How’s it possible to fall asleep — feeling perfectly comfortable—and wake up hot and sweaty?
There’s nothing like slipping under the covers after a marathon day. We pull the sheets up around our shoulders and our thoughts recede. Sometimes we wake up a few hours later, hot and sweaty, and have to flush the covers to cool down. It’s something we’ve come to accept as normal.
Why does waking up sweaty ever have to be normal? There’s some biology behind the idea of being a “hot sleeper,” but there’s another big reason. Our body is pretty good at regulating its own temperature but certain sheets and mattresses, because of how they’re made, challenge the body’s natural efforts and cause us to sweat. It’s a common reason we sometimes wake up feeling like we’re in Miami. As a mechanical engineer at Casper, and someone who naturally sleeps hot, I set up a small experiment to better understand why.
Typical bedding products can cause wild swings in the environment around us. Our body temperature changes during the night, shedding heat as our core temperature drops, and a lot of products we sleep with lock in this heat (and moisture) rather than help regulate it. The top layer of many mattresses, for example, blocks air from moving away from the body, depending on the design. A lot of bed sheets have a thread count that is much higher than it needs to be, meaning they’re incredibly dense. The effect on how we sleep can be dramatic.
I was curious to see this first hand, so I set up a small study. I designed lightweight sensors and wore them on my back and each foot. I also asked some colleagues and friends to do the same. We pulled some generic bedding up around our shoulders and closed our eyes, and what emerged through the data was a picture of how the environment we fall asleep in can quickly change.
These are common graphs from a night of mine. After getting into bed, the temperature under the covers climbed about 25 degrees and hovered around 95 degrees throughout the night, while the relative humidity fluctuated to uncomfortable extremes. At certain points, the environment under the sheets was similar to a muggy summer day in Houston.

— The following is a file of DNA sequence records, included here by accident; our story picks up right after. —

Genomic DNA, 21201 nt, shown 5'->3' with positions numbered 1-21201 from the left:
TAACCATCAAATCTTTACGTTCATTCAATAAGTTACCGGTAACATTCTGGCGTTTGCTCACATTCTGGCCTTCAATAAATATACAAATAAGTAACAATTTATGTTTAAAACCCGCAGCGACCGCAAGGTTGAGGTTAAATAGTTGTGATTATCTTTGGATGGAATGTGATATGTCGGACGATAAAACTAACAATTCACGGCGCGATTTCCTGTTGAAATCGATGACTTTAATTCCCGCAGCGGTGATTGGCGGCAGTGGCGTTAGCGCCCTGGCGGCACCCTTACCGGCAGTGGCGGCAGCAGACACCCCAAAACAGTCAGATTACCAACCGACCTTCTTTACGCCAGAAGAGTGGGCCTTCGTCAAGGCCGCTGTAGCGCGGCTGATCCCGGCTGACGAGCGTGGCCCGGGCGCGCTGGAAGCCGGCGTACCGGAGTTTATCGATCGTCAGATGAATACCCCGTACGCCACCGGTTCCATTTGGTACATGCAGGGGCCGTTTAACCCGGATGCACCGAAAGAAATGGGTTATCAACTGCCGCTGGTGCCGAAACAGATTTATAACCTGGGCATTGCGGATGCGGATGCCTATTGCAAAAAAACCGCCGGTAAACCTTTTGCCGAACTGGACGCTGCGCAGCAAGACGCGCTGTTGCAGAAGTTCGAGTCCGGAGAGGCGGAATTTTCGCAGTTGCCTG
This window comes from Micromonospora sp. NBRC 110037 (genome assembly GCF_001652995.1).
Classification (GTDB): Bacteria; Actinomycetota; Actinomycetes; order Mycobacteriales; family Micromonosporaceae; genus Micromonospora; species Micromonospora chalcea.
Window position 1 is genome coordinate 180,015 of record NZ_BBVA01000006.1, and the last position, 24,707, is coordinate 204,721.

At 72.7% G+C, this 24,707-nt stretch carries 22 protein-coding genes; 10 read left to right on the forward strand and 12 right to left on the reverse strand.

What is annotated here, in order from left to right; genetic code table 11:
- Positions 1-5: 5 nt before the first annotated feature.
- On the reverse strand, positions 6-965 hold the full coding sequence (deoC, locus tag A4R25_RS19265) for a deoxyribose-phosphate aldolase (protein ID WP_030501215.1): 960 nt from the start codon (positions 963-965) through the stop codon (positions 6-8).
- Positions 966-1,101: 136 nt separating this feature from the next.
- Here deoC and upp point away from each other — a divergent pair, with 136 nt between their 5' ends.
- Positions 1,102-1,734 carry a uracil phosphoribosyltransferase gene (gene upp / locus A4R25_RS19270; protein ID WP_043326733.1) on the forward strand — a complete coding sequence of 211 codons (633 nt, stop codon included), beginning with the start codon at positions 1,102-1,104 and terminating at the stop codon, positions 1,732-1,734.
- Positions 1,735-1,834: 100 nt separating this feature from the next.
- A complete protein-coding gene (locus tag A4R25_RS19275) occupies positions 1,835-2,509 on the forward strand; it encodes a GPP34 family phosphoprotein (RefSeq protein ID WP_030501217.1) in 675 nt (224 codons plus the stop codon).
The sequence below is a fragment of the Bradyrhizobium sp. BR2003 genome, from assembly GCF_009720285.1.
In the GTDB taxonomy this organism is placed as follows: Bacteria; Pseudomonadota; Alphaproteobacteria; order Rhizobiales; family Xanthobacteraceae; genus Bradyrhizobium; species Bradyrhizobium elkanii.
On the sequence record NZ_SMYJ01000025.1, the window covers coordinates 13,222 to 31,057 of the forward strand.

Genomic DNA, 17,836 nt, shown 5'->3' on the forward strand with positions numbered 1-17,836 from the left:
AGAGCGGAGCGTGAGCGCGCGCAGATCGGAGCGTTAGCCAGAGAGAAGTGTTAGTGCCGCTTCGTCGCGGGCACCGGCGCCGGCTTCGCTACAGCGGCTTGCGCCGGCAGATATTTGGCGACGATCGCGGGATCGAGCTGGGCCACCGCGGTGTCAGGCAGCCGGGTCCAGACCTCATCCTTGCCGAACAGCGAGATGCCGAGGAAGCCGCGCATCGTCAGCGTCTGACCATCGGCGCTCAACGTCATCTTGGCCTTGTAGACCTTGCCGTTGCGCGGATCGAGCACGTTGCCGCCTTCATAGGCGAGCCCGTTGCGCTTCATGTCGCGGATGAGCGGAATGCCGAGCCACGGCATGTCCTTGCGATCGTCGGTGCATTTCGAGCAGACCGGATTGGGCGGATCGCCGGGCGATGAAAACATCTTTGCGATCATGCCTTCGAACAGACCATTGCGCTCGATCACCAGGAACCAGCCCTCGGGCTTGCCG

The wild swings were interruptive. If you look at the relative humidity graph, you can see that the moisture in the air climbed aggressively and then plunged, around 4:30 am. In my notes the next morning, I wrote that I woke up sweaty and had to flush the covers with fresh air, because the high humidity, paired with the elevated temperature, felt awful. Throughout my research, I observed events like these to be a regular occurrence.
These trends were fairly typical of what we saw with others’ data. Even if the room was at the ‘perfect’ sleep temperature of 65–68 degrees and didn’t change, there were significant fluctuations in temperature and relative humidity under the covers. As an engineer at Casper, I’ve been thinking a lot about how we design for this.
Insights like these have been driving a lot of mine and my teammate’s work. We recognize that the body is good at keeping itself at the right temperature during sleep, so we’ve been creating products that encourage it. For example, we chose a particular fiber, thread count, and weave for the Casper sheets that help the body stay at a nice California warm during the night. The Casper mattress utilizes a specially-designed upper layer that helps to balance heat and move it away from the body. We’ve been developing an entire system that supports the body in sleeping naturally cool, and we’re seeing encouraging data on how it impacts our rest.
Because even if there aren’t any gold medals for sleeping, I want to wake up feeling like I just won one, and shouldn’t we all.
— Jordan is a senior mechanical engineer at Casper. He specializes in concept development and consumer products.
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